Integrated Pest Management (IPM) Principles
Este Web page está disponible en español
- What is IPM?
- How do IPM programs work?
- Do most growers use IPM?
- How do you know if the food you buy is grown using IPM?
- If I grow my own fruits and vegetables, can I practice IPM in my garden?
- For more information
What is IPM?
How do IPM programs work?
Integrated Pest Management (IPM) is an effective and environmentally sensitive approach to pest management that relies on a combination of common-sense practices. IPM programs use current, comprehensive information on the life cycles of pests and their interaction with the environment. This information, in combination with available pest control methods, is used to manage pest damage by the most economical means, and with the least possible hazard to people, property, and the environment.
The IPM approach can be applied to both agricultural and non-agricultural settings, such as the home, garden, and workplace. IPM takes advantage of all appropriate pest management options including, but not limited to, the judicious use of pesticides. In contrast, organic food production applies many of the same concepts as IPM but limits the use of pesticides to those that are produced from natural sources, as opposed to synthetic chemicals.
IPM is not a single pest control method but, rather, a series of pest management evaluations, decisions and controls. In practicing IPM, growers who are aware of the potential for pest infestation follow a four-tiered approach. The four steps include:
Set Action Thresholds
Monitor and Identify Pests
Before taking any pest control action, IPM first sets an action threshold, a point at which pest populations or environmental conditions indicate that pest control action must be taken. Sighting a single pest does not always mean control is needed. The level at which pests will either become an economic threat is critical to guide future pest control decisions.
Not all insects, weeds, and other living organisms require control. Many organisms are innocuous, and some are even beneficial. IPM programs work to monitor for pests and identify them accurately, so that appropriate control decisions can be made in conjunction with action thresholds. This monitoring and identification removes the possibility that pesticides will be used when they are not really needed or that the wrong kind of pesticide will be used.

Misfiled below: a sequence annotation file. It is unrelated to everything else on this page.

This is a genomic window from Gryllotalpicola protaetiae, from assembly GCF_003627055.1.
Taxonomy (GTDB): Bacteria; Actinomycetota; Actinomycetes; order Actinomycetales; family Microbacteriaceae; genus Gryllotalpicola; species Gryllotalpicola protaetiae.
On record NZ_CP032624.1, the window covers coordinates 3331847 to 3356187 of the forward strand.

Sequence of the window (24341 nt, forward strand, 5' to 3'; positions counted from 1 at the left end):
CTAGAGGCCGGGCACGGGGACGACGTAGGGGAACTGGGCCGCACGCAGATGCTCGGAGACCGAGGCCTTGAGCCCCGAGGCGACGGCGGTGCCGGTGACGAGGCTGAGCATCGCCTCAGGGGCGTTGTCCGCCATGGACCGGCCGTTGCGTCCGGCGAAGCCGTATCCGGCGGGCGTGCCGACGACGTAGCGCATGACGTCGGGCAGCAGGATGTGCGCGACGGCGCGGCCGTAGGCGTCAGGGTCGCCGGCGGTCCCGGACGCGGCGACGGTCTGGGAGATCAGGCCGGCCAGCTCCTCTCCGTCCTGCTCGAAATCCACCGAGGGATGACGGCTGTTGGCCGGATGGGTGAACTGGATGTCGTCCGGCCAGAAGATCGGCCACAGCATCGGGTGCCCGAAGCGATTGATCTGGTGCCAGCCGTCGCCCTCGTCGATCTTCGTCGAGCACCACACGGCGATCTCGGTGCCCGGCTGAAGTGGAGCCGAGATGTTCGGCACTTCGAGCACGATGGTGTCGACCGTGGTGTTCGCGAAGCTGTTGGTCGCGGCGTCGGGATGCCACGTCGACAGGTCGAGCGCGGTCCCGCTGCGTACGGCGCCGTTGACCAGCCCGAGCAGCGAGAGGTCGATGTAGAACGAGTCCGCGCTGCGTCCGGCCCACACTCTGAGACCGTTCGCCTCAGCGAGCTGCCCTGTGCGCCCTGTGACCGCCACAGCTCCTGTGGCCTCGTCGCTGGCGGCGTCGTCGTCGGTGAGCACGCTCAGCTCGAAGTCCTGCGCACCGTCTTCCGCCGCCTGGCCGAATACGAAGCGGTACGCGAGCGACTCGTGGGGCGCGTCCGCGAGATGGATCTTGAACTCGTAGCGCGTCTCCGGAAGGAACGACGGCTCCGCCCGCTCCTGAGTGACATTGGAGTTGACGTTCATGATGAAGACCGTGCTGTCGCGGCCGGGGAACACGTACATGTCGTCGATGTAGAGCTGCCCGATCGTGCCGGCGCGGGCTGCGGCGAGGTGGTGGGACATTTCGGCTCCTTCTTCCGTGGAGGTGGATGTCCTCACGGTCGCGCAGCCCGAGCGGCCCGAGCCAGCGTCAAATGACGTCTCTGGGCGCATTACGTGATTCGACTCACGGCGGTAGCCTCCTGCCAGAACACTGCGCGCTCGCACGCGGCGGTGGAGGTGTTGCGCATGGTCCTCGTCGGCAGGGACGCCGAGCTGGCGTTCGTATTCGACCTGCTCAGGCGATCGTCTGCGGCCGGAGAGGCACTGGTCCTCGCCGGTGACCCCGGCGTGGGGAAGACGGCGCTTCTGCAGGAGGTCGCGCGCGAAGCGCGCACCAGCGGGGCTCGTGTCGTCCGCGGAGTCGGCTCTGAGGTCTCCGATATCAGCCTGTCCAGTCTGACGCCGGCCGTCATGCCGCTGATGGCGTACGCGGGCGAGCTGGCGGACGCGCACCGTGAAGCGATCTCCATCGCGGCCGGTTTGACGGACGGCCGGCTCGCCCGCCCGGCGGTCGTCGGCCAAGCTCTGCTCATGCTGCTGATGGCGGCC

As a first line of pest control, IPM programs work to manage the crop, lawn, or indoor space to prevent pests from becoming a threat. In an agricultural crop, this may mean using cultural methods, such as rotating between different crops, selecting pest-resistant varieties, and planting pest-free rootstock. These control methods can be very effective and cost-efficient and present little to no risk to people or the environment.
Once monitoring, identification, and action thresholds indicate that pest control is required, and preventive methods are no longer effective or available, IPM programs then evaluate the proper control method both for effectiveness and risk. Effective, less risky pest controls are chosen first, including highly targeted chemicals, such as pheromones to disrupt pest mating, or mechanical control, such as trapping or weeding. If further monitoring, identifications and action thresholds indicate that less risky controls are not working, then additional pest control methods would be employed, such as targeted spraying of pesticides. Broadcast spraying of non-specific pesticides is a last resort.
Do most growers use IPM?
With these steps, IPM is best described as a continuum. Many, if not most, agricultural growers identify their pests before spraying. A smaller subset of growers use less risky pesticides such as pheromones. All of these growers are on the IPM continuum. The goal is to move growers further along the continuum to using all appropriate IPM techniques.
How do you know if the food you buy is grown using IPM?
In most cases, food grown using IPM practices is not identified in the marketplace like organic food. There is no national certification for growers using IPM, as the United States Department of Agriculture has developed for organic foods. Since IPM is a complex pest control process, not merely a series of practices, it is impossible to use one IPM definition for all foods and all areas of the country. Many individual commodity growers, for such crop as potatoes and strawberries, are working to define what IPM means for their crop and region, and IPM-labeled foods are available in limited areas. With definitions, growers could begin to market more of their products as IPM-Grown, giving consumers another choice in their food purchases.
If I grow my own fruits and vegetables, can I practice IPM in my garden?
Yes, the same principles used by large farms can be applied to your own garden by following the four-tiered approach outlined above. For more specific information on practicing IPM in your garden, you can contact your state Extension Services for the services of a Master Gardener.
For More Information on IPM
- Pesticides and Food: What "Integrated Pest Management" Means
- EPA is encouraging the innovation of biological pesticides, also known as biopesticides.
- Find your state's Extension Service
- Pesticide Environmental Stewardship Program (PESP)
- Radcliffe's IPM World Textbook